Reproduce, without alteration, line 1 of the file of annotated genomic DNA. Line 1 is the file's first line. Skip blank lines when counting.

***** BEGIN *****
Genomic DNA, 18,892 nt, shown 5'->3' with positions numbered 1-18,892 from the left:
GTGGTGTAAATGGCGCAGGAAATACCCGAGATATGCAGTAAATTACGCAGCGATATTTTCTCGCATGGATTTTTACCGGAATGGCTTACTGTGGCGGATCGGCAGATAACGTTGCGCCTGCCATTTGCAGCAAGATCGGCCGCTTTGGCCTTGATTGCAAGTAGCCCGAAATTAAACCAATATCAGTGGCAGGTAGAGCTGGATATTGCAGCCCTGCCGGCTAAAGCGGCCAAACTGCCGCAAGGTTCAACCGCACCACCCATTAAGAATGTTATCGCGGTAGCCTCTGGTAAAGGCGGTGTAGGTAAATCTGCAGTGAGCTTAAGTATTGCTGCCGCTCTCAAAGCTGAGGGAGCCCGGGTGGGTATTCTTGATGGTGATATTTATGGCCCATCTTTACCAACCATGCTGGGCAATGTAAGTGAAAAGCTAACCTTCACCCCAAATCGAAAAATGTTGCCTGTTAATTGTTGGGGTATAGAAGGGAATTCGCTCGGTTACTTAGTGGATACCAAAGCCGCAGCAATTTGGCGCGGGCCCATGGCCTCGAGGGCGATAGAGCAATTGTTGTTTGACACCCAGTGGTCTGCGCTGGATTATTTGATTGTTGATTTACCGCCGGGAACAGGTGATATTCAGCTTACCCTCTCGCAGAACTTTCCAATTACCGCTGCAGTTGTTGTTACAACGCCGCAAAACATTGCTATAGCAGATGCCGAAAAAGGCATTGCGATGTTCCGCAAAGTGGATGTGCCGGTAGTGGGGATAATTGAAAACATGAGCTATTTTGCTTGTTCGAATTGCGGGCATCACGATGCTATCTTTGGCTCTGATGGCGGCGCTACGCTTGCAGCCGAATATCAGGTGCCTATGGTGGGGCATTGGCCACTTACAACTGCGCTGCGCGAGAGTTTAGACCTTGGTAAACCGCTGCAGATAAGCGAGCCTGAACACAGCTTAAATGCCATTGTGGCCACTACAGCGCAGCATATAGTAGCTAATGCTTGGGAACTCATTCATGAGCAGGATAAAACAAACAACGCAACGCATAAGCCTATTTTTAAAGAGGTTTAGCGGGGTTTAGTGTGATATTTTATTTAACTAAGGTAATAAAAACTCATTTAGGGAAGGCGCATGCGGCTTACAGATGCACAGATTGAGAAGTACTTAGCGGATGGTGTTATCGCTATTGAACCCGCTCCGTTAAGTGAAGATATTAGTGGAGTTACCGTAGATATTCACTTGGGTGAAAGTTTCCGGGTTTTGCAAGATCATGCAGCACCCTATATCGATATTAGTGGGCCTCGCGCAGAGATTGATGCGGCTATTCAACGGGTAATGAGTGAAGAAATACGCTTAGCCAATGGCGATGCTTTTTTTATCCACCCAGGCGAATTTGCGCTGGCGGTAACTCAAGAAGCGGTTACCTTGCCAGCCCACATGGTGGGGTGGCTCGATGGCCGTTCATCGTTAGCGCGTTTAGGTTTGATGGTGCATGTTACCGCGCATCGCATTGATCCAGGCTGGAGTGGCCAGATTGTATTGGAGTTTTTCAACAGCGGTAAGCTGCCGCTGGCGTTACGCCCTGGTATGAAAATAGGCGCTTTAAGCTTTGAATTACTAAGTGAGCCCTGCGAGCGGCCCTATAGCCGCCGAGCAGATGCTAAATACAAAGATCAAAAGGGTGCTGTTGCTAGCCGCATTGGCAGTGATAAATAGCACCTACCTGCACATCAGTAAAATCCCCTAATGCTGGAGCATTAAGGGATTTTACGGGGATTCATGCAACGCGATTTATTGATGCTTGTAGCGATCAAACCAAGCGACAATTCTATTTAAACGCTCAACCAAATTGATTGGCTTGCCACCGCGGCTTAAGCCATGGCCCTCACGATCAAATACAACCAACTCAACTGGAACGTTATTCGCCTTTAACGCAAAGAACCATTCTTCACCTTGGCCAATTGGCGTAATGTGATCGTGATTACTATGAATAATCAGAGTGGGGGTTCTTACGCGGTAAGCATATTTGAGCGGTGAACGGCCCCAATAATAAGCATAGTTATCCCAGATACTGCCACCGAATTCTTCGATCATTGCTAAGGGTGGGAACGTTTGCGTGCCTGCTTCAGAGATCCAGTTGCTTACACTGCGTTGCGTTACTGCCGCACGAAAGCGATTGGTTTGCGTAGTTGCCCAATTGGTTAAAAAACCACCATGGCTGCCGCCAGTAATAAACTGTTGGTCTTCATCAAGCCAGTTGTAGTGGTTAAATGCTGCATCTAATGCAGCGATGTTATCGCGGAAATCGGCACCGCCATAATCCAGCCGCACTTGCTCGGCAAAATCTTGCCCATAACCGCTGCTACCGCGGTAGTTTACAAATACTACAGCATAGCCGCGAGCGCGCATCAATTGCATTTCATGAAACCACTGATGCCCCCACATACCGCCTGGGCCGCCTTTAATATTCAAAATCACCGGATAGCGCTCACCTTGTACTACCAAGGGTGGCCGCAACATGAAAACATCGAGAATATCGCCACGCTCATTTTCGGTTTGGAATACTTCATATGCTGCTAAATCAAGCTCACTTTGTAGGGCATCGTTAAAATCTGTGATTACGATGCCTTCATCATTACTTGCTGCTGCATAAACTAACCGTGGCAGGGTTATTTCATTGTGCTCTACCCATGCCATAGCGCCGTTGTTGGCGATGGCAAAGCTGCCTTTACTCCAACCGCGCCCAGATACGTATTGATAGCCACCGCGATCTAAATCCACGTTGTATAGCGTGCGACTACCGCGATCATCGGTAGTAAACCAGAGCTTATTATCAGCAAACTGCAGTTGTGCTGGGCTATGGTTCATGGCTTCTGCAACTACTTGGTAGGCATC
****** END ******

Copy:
Genomic DNA, 18,892 nt, shown 5'->3' with positions numbered 1-18,892 from the left: